Getting to First Base with GIS
A friend of mine who volunteers with a girls’ softball team came to me with a request recently.
“I have the addresses of all of the girls in our softball league”, she said. “I want to see where the girls are coming from. Can you do that GIS magic stuff and put them on the map?”
Until recently, complying with this request would have been difficult to do on my home computer. Although I’m lucky enough to have access to professional quality GIS software at work, I’ve never felt rich enough to pay for such software at home. Nor have I had much interest in installing trial versions of commercial GIS software that always seem to come with exclusions, restrictions, expiry dates, and nagging reminders that make them unattractive to me.
So, in spite of the fact that I like to be helpful and make good use of my GIS skills, I wouldn’t have had any great GIS software readily available if my friend had asked me to do this analysis at the end of last year’s softball season. She, and the girls that she wants to reach, would have been out of luck.
However, because of the advent of QGIS Version 2, I do happen to have some very capable Open Source GIS software on my home computer. I told my friend I’d see what I could do and I fired up QGIS.
My first step was to geocode the girl’s addresses. Then I put them on the city map as points. Hmm, the result looked interesting, but I didn’t immediately see any strong visual pattern in the data.
“Wait a minute,” I said to myself, “let me put those points into a heat map.” A heat map output proved to be much better, since it allowed me to see the overall pattern of the addresses. It looks like last season’s Softball players represented most of the city.
However, a closer examination of the map reveals that there are some areas of the city where there appear to be no addresses. Why is that? This is a question that my friend will have to answer. Now that she can see the patterns revealed by the heat map, she knows where to look.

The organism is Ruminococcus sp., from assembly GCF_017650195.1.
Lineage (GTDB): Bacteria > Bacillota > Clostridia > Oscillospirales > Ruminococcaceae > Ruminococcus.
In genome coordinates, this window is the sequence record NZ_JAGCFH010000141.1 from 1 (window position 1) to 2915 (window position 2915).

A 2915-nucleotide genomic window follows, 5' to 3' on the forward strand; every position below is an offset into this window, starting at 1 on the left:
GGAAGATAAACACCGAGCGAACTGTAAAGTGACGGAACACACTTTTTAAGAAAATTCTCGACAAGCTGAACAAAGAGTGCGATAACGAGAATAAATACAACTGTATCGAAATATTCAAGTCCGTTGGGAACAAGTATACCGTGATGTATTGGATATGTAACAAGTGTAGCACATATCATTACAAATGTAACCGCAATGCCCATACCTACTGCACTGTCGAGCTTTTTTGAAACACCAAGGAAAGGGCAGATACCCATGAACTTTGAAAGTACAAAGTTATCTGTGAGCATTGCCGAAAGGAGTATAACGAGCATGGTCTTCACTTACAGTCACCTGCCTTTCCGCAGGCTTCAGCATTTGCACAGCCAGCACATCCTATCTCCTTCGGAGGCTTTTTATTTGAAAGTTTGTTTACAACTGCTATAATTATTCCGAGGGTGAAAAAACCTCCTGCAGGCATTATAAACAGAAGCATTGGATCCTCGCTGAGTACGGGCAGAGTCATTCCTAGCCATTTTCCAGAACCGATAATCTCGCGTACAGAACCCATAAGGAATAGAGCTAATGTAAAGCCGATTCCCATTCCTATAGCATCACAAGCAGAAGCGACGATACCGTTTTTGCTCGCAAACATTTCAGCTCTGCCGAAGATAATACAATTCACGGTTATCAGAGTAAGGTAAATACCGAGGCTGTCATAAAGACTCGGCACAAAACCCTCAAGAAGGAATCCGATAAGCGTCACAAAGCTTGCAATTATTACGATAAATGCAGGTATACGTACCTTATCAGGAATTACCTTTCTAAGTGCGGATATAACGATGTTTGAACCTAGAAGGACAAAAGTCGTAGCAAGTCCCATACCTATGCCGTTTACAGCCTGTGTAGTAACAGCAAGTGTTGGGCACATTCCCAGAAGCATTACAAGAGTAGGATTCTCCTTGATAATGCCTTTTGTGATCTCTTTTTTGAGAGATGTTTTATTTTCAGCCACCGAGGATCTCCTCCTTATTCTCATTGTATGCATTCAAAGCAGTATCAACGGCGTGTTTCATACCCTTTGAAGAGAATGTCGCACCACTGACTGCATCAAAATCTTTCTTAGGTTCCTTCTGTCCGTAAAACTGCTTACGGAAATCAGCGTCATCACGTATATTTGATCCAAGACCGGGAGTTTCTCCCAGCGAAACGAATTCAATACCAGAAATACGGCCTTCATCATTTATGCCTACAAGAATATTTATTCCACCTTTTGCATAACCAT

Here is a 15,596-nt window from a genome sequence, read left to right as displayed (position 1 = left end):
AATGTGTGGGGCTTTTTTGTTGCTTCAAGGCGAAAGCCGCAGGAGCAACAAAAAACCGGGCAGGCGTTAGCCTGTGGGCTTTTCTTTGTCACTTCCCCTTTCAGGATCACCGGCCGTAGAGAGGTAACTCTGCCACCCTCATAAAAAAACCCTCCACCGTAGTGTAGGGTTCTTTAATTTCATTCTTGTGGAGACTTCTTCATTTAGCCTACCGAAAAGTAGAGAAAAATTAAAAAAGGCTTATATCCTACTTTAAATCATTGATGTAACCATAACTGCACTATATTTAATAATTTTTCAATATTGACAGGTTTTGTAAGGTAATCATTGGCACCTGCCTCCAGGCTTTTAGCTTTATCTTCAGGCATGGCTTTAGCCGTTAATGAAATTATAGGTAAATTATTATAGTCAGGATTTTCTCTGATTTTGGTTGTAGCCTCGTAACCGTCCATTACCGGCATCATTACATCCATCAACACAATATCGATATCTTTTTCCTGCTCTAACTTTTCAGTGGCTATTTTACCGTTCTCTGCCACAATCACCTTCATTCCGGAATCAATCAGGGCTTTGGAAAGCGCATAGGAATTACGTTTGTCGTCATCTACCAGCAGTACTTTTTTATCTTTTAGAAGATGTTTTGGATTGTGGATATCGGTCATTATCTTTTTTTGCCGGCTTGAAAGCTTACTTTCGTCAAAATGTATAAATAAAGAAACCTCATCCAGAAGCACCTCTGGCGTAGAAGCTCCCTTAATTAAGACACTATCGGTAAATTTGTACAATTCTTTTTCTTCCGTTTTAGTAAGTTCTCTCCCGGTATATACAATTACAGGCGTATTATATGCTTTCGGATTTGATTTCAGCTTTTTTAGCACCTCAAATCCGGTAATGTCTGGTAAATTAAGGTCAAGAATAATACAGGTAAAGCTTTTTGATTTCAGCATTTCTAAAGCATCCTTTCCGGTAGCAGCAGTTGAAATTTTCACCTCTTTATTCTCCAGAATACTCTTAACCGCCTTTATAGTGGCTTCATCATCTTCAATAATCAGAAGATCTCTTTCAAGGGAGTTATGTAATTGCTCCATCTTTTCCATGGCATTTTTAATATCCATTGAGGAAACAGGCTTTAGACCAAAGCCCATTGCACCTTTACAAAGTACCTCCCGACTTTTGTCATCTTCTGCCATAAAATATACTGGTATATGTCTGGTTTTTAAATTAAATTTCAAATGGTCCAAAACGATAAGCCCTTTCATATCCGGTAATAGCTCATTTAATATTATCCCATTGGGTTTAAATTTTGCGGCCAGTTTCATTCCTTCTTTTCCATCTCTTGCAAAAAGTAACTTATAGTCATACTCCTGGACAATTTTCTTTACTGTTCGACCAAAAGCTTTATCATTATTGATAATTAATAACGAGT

This illustration throws light on the potential of high-quality Open Source GIS software to provide answers to the non-technical user for many facets of life. I could easily show my friend how to do this type of analysis herself. However, she would probably not be inclined to fork over her money to purchase a high-end GIS product in order to find out where her girls’ homes are clustered.
Having easy access to the software, a necessary step in progressing towards GIS literacy, has been denied to her and many others for many years. To use the softball metaphor, if you can’t get to first base with GIS, you’ll never get home.
But given that QGIS software is free and of high quality, it is now easier for the average person to begin using GIS to perform basic spatial analysis by himself or herself. My friend could easily follow a basic set of instructions for performing this type of analysis, and thus begin the journey of learning more advanced forms of analysis. For example she could try theming the heat map by the age of the girls, thus answering the question “Do girls from different local areas register for softball at different ages?”
The Geographic Information Systems Certificate Program at Langara College utilizes numerous types of Open Source software with the intent of empowering a new generation of GIS users distinct from the typical highly trained GIS specialists who have been the GIS users of the past. The courses offer a combination of technical concepts and hands-on experience with QGIS and other Open Source products, with the aim of teaching students from many backgrounds how to add GIS analysis tools to the arsenal of tools they use in their professional and volunteer activities.
These users can be individuals like my friend, or employees and owners of small businesses or other organizations that haven’t had the cash to put into GIS software, nor the budget to hire a GIS expert. GIS is no longer the esoteric discipline that it once was. Now, because the software is free and does not expire after six months, anyone with average technical abilities can learn basic GIS skills and harness the power of spatial data.
To finish the story about the girls’ softball league, I got the points layer and heat map back to my friend quickly. She was impressed. She said, “That was so easy, you can do this for me every year”. Imagine her reaction when I said to her, “That was so easy, YOU can do this every year.” I then gave her the URL of the Geographic Information Systems Certificate Program. I am looking forward to her hitting her first GIS home run soon.